The Rare Earth Challenge

By Dr Rebecca Harding

The UK government’s announcement that it has put millions into a rare earth metals processing plant near Hull perhaps reflects a real concern about Europe’s over-reliance on a limited number of rare earth metal suppliers globally. Unprecedented heat, the effects of supply chain disruptions globally, and rising food prices because of a dependency on Russian and Ukrainian grain all point to a long-term shake-out of supply chains in trade to reduce the risks associated with single sources of critical resources.

Now is undoubtedly the moment where a strategic, and integrated approach to sustainability, economic development and growth, and, sadly, military conflict, needs to be developed by businesses, governments and financial institutions. Trade has a central role to play in this strategy, as it always has. The World Trade Organisation’s very purpose is to create a free and fair trading system that is open to and beneficial for all. These are well-rehearsed arguments and ones that begin to sound like platitudes against a backdrop of environmental destruction, rising social and economic costs, and increased conflict that arguably have emanated from the very globalisation that free and fair trade was meant to represent.

So now it is less about why trade matters for environmental, social or governance/geopolitical reasons. Rather, it is about how trade can help us predict the challenges of the future and, as a result, help us mitigate those challenges when they arise, which they certainly will.

Let’s take fossil fuel dependency as an example. The Paris accord has set a principle for the world to achieve net zero carbon emissions by 2050. One way of achieving this is to move away from the internal combustion engine towards electronic vehicles instead; if we are to switch entirely to electric vehicles to enable this significant enough drop in emissions, then we will need some 290 million charging points across Europe, or some $500bn in public-private investment, by 2040.

Of course, this means we need lithium-ion batteries and this presents some clear supply chain and geopolitical challenges:

  • Up until 2021, Chile and Peru were the largest exporters of lithium for batteries but China’s exports have increased exponentially and by December 2021 alone it accounted nearly as much in export value as Chile and Peru combined.
  • In 2020 China accounted for nearly one quarter of the world’s exports of batteries and charge points – its trade dwarfs the exports of the Republic of Korea, which is the second largest exporter in the world at $3.47bn compared to $0.55bn from Korea.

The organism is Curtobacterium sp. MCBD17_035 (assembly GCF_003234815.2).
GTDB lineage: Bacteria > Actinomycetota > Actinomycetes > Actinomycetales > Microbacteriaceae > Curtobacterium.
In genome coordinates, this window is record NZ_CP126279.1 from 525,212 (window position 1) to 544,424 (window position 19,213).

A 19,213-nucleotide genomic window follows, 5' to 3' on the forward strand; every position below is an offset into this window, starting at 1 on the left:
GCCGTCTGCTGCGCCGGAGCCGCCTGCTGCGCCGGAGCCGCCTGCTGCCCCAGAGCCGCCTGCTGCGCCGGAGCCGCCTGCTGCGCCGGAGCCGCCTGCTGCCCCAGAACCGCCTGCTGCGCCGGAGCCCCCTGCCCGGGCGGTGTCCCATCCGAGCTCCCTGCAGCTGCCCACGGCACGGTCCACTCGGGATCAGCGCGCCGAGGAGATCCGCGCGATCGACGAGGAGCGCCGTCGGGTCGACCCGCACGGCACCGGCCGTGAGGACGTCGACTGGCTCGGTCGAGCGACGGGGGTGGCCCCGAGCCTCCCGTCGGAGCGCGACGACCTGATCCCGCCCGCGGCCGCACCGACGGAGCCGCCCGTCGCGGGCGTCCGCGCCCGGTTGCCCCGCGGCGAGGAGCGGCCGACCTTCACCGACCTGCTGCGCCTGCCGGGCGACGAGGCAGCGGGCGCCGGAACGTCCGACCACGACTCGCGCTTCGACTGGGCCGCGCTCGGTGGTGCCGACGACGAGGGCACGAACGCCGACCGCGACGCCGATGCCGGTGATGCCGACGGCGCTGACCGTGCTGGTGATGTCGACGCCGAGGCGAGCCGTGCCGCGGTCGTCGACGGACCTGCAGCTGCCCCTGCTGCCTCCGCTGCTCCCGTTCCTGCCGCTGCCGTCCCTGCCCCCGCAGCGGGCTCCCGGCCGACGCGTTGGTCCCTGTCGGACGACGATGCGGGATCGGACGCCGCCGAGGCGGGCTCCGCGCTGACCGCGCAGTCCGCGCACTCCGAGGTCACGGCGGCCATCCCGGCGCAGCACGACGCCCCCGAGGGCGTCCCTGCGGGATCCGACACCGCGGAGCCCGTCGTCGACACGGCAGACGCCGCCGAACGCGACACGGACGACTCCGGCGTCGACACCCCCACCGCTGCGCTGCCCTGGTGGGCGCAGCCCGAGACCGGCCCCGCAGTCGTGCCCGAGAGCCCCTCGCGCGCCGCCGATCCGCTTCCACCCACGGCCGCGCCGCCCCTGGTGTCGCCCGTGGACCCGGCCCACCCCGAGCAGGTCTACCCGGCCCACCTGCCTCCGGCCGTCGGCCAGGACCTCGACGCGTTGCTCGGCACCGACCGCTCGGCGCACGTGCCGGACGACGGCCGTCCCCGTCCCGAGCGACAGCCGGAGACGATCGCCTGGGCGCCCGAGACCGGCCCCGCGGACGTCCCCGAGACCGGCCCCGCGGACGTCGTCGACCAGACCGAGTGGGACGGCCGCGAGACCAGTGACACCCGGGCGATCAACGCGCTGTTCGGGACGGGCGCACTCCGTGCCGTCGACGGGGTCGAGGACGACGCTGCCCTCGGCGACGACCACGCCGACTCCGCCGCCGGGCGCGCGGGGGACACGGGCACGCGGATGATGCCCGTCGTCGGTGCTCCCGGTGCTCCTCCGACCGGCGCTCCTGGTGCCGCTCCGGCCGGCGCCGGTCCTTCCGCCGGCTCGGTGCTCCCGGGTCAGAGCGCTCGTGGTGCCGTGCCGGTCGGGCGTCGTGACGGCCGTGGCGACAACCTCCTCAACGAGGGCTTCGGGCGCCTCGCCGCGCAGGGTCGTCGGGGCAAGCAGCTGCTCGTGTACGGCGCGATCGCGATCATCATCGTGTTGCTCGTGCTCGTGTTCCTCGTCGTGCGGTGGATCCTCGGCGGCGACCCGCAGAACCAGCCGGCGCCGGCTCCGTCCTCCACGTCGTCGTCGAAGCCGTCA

• Vietnam and China vie for first place in the exports of rare earth metals for charge points, while China exports 84% of the world’s tungsten (used in electronics) and Russia 84% of the EU’s imports of tungsten.
  • Cobalt, which is also a critical component of many electronic applications, not just chargers and batteries, comes predominantly from the Democratic Republic of Congo.
  • Even if we move slowly towards creating a transition away from fossil-fuel based automotives, clean diesel needs Urea: Russia is the largest exporter, China the second largest, and Qatar, Saudi Arabia and Egypt the next; between them they control 50% of the world’s exports in these sectors.

Rare metals are used in every day life and are essential to the way in which we transition to clean energy, adapt our economies to make them digital, and fight our wars with faster and more efficient technology-based weapons. Yet China accounts for around 25% of all rare earth exports, while Russia accounts for nearly 20% of all Palladium exports. There are already challenges to NATO’s supply chains of military weapons; imagine what would happen to our sustainability agenda, our economies, or our defence industry if China or Russia halted their supplies of some of these rare metals.

The world faces three simultaneous challenges right now: climate, economic and military. All of these are matters of extreme importance for national and international security. At the recent WTO ministerial meeting, there were warm words, an agreement to WTO reform and a commitment to maintaining the rules-based international order. Given that many delegates would not, or could not, negotiate with Russia this could be seen as something of an achievement.

But “open and inclusive” trade is not enough to prepare trade, and trade finance, for a conflicted future. Whatever happens as a result of the Russia-Ukraine crisis, the world will not, indeed cannot, be the same again. The pandemic, conflict and supply chain blockages have altered our perception of where we need to resource supplies from, and what we need to manage this transition.

And yet we are still naïve. For The Economist, the solution to the fall-out from the current energy shock is to suggest “steadily extending measures with more certainty about which energy sources can be used and for how long.” This is necessarily true – of course we need to transition, and of course we need a transition that makes energy supply and security stronger. But have we thought about the unforeseen consequences that this transition will entail – it could increase our energy, economic, and indeed military dependency on China and Russia in particular, not reduce it. Navigating the path ahead means challenging the accepted wisdom now – and the rare earth challenge could well end up as the battle for the 21st Century.



ESG Ratings - Keep me posted

* indicates required

MultiLateral Insight